Again, I’ve been away for a while.
My grandfather died on Friday, May 9. Zach and I had planned to head to Walla Walla to visit him over Memorial Day weekend, but my mom called on Thursday and said she thought we should go sooner. I took a last minute day off and Zach and I started our drive east about 8:30 Friday morning. We arrived in a very warm and sunny Walla Walla around 1:00 and did our greetings. My mom and her sisters Cherie and Gini were already there and so was my cousin Adrienne. Grandpa was sitting in his favorite chair in the family room where he could see the backyard and his favorite feathered friends (he had installed feeders and houses in various places around the yard to welcome both birds and squirrels). He was having a hard time breathing and had folded himself over onto a pillow on a tv tray to open up his airway. He said hello to me and asked how I was… I did the same for him and he let me hug him. After pleasantries with everyone else were out of the way I sat myself down at the kitchen table to do some work.
While I sat and typed Adrienne sat with grandpa in the family room. I could see her holding his hand. At one point he looked at her, she told me later, and the fear in his eyes scared her. I heard her tell him, “it’s okay”. My grandmother came in after a while and stood next to his chair. He looked up at her and said, “I don’t know”. She said, “I don’t know either Aim. I love you.” He told her he loved her too… something I had never heard him say before.
After a while Adrienne and I went outside to join Zach and Gibson and Pete romping in the backyard. The weather was amazing and it felt good to have the sun on our skin. Sometime between 4:00 and 4:30 Cherie came onto the porch, arms waiving, saying that he was gone. My grandma said later that she felt guilty that she hadn’t been sitting with him, but the truth of the matter is he had taken care of everything he needed to take care of and he wanted to be alone to die with dignity. In life he wasn’t someone who liked to be fussed over or made a big deal of. He wanted this to be the same. He had told my grandmother goodbye and that he loved her and then he wanted to take care of business on his own.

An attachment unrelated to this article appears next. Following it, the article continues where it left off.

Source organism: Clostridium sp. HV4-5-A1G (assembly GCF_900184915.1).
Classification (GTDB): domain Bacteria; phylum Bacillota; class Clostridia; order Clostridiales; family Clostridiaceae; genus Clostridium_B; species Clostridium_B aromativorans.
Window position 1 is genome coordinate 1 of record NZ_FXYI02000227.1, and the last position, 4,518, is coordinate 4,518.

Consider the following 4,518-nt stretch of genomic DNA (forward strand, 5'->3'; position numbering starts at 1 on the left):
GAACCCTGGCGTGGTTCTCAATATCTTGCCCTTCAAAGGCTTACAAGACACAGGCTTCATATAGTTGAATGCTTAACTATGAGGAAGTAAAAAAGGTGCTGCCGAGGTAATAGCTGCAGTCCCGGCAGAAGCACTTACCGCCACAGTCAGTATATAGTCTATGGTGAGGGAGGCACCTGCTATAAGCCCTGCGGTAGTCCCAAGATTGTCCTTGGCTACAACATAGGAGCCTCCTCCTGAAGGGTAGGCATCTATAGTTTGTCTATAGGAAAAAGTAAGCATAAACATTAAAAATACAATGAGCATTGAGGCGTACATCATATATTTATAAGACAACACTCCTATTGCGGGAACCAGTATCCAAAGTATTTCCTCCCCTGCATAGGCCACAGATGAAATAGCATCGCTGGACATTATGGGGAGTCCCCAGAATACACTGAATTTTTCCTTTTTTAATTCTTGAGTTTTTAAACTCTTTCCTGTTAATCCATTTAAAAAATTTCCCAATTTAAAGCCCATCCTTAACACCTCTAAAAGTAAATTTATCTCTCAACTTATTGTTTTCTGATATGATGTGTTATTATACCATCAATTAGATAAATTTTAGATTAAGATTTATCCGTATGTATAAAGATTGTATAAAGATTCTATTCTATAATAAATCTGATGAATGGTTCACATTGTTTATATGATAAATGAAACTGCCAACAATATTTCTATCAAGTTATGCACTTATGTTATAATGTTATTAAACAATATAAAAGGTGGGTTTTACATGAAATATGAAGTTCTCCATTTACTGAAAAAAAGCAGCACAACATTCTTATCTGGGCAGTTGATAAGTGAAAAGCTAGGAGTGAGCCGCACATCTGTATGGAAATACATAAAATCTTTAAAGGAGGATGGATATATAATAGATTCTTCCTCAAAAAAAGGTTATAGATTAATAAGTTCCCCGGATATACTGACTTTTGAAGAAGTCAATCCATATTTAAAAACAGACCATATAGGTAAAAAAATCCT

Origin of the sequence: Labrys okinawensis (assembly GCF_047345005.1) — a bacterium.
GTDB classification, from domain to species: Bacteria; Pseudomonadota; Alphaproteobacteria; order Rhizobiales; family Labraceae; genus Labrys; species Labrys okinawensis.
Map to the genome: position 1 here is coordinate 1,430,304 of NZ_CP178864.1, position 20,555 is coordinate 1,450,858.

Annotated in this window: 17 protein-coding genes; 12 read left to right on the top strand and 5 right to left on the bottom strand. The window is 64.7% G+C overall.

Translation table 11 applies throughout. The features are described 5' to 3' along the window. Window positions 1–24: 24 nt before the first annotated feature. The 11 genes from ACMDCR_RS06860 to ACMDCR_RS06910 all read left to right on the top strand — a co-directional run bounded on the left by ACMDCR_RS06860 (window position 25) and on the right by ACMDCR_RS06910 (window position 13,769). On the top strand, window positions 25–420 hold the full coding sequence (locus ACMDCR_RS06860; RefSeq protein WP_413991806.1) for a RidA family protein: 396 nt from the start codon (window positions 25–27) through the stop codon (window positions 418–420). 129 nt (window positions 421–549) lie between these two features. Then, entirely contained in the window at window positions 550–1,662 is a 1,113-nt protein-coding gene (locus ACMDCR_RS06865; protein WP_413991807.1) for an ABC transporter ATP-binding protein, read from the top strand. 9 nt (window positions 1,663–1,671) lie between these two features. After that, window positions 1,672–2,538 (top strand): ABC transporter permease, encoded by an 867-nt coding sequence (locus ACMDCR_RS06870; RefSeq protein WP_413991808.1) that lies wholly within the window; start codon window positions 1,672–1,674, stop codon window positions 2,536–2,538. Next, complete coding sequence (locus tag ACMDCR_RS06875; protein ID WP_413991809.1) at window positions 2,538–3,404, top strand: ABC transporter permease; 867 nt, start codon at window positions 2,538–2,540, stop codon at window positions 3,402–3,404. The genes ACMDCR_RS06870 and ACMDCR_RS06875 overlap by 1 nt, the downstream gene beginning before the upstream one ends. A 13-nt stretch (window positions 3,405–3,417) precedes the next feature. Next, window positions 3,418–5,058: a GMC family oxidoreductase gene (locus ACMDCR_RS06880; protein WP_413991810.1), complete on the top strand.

The funeral was scheduled for the following Thursday and Zach and I decided to stay in Walla Walla until then. There wasn’t much we could do, but it was nice to know that we were there in case my mom needed us for anything. I tried to help put together take-aways for the funeral, we had to shop for clothes for the week and for the services, I worked every day to try to keep up with things, we spent a lot of time with grandma and family.
My grandparents met when she was 15 and he was 18. They knew each other for 70 years. Some people don’t even live 70 years and yet these two were lucky enough to know the love of their life for 70 years. That’s amazing to me. She was staying in his mother’s boarding house and when they got married she moved from the boarding house to his house and they started a family. She raised four girls and two boys, all of whom have homes and careers and spouses and children of their own now. For the first time in her 85 years my grandmother lives alone. What a challenge at any age let alone 85 to learn to be alone – to get used to sleeping in silence, to figure out how to shop and cook for one, to care for yourself rather than spending your time caring for someone else. I hope that this experience will be one of growth and joy for my grandmother. She loves to knit – she makes knitted breast replacements for women who have had mastectomies, she loves to garden – her yard is always beautiful and she’s active in the rose society, she has friends and a large church community. If she decides to move closer to her children, many of whom live in Vancouver and Portland, I look forward to taking her to knitting group and to having her give me pointers on my landscaping.
At the funeral reception people were swapping stories about grandpa and my aunt Ann told a joke that I remember hearing more than once from him. The names have been changed to protect the innocent – and my innocent, I mean you, the reader. I’ve tried to make this a little more PC for this post. I love this joke and I hope you think it’s as funny as I do:
A woman was driving down a long desert highway and came across a hitchhiking woman. She stopped and picked her up and they drove in silence together for a long time.
Finally, the hitchhiker asked the woman about the contents of a paper bag sitting on the backseat.
“That’s some old crow that I got for my husband,” the driver told her.
The hitchhiker replied, “good trade.”